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Gravitational force/field

  1. Mar 10, 2004 #1
    nedd help w/ this one: gravitational force

    the spatial average distance b/t the earth and teh moon, center to center, is about 3.84x10^8m. the mass of the earth is 80 times the masss of the moon. determine the location of the center of mass of the earth-moon system: A)relatives to the center of mass of the earth; B)relative to the surface of the earth.
    "The two most common elements in the universe are H+ and stupidity"
  2. jcsd
  3. Mar 10, 2004 #2
    I think what you need to know has less to do with gravitation and more with whayt the centre of mass is.

    A coordinate (say x) of the centre of mass is given by:

    [itex] x_{cm}=\frac{\sum_i x_i m_i}{\sum_i m_i} [/itex]

    by choosing your coordinate system and using these relations you should be able to answer the problem.
    Hope this helps

    And im so glad you guys finally allow tex :p
  4. Mar 11, 2004 #3
    i havent learn that stuff yet that you just mentioned. this is chapter 6. the top of the book says grativational force and field.

    we use these eq.
    [tex]F=ma[/tex] and [tex]F=\frac{GMm}{r^2}[/tex]
  5. Mar 11, 2004 #4
    profuse007, you haven't gotten any explanation of what center of mass is yet?
  6. Mar 11, 2004 #5
    thats the whole question.
  7. Mar 11, 2004 #6


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    No, that's not the whole question. The "whole question" was asking you to find the center of mass in this particular situation.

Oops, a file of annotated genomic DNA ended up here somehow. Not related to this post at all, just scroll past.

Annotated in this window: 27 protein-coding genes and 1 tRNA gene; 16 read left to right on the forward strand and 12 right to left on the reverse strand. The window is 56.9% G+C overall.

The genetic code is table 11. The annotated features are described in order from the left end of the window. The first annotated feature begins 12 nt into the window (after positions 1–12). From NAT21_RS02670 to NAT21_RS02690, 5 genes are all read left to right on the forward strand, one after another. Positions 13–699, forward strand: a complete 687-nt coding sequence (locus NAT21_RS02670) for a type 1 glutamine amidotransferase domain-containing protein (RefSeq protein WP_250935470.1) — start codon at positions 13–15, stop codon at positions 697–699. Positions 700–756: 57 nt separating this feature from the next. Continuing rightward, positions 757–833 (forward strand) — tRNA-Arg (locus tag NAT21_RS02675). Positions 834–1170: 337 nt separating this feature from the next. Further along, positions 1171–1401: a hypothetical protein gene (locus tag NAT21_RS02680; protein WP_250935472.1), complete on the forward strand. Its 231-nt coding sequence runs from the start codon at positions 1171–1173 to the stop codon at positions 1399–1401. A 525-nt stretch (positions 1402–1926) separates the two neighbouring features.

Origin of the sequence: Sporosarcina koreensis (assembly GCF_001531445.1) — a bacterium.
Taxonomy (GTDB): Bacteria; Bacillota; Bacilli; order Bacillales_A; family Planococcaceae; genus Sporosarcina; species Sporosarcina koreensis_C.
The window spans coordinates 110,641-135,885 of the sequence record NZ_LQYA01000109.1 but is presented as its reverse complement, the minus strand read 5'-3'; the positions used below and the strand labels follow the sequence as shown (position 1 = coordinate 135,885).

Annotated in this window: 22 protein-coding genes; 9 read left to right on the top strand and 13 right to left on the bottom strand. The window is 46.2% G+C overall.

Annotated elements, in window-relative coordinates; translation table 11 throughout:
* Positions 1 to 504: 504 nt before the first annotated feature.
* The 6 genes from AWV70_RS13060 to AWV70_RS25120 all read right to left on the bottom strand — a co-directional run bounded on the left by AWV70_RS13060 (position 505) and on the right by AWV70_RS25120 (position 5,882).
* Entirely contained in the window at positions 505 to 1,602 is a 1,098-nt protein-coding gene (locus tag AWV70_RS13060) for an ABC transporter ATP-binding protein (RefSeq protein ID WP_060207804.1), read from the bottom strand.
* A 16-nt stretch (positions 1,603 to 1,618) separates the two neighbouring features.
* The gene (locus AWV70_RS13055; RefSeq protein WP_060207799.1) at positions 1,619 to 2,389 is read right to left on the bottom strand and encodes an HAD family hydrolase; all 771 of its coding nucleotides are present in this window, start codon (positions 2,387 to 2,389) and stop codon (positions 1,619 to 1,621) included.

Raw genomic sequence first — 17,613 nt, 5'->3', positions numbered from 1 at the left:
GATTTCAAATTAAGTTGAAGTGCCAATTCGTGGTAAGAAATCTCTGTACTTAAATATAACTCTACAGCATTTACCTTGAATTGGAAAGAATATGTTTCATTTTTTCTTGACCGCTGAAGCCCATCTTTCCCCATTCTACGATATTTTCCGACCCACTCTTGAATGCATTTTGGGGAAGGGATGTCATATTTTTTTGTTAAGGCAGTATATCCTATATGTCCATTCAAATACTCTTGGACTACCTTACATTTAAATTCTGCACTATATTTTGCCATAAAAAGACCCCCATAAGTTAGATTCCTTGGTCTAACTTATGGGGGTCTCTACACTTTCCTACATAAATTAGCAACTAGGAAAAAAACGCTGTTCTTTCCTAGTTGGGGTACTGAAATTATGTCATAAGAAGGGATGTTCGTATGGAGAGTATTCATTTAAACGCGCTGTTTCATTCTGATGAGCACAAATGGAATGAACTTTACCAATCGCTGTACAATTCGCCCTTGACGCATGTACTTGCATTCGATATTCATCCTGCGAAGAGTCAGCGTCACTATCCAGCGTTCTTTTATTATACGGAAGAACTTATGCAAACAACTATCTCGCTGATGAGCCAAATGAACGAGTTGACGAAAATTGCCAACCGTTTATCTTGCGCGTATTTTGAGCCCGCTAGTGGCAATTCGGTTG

No one is going to ask you to find "asfdwefs" with first defining "asfdwefs"! Even if your instructor has not given you the definition in class, it is surely in your textbook. In any case, Philcorp has given you the formula: [itex] x_{cm}=\frac{\sum_i x_i m_i}{\sum_i m_i} [/itex].

    In this particular case, there are only two masses, the earth and the moon. Take the mass of the moon, m1 to be 1 and the mass of the earth, m2, to be 80 (since the earth is 80 times the mass of the moon). To find the center of mass of the earth-moon system "relative to the center of mass of the earth", A, take x1 to be 0 (take the center of mass of the earth to be the 0 point) and x2 to be 3.84x10^8m. To find the center of mass of the earth-moon system "relative to the center of mass of the moon", B, take x2 to be 0 (take the center of mass of the moon to be the 0 point) and x1 to be 3.84x10^8m.

    Finally, as Philcorp also told you, this problem has nothing whatever to do with "gravitational force". They may be using it to make the point that although the earth and moon both rotate around their common center of mass, that is so close to the center of the earth that it appears that the moon is rotating around the earth.
  8. Mar 11, 2004 #7
    Perhaps i should have been more explicit.....
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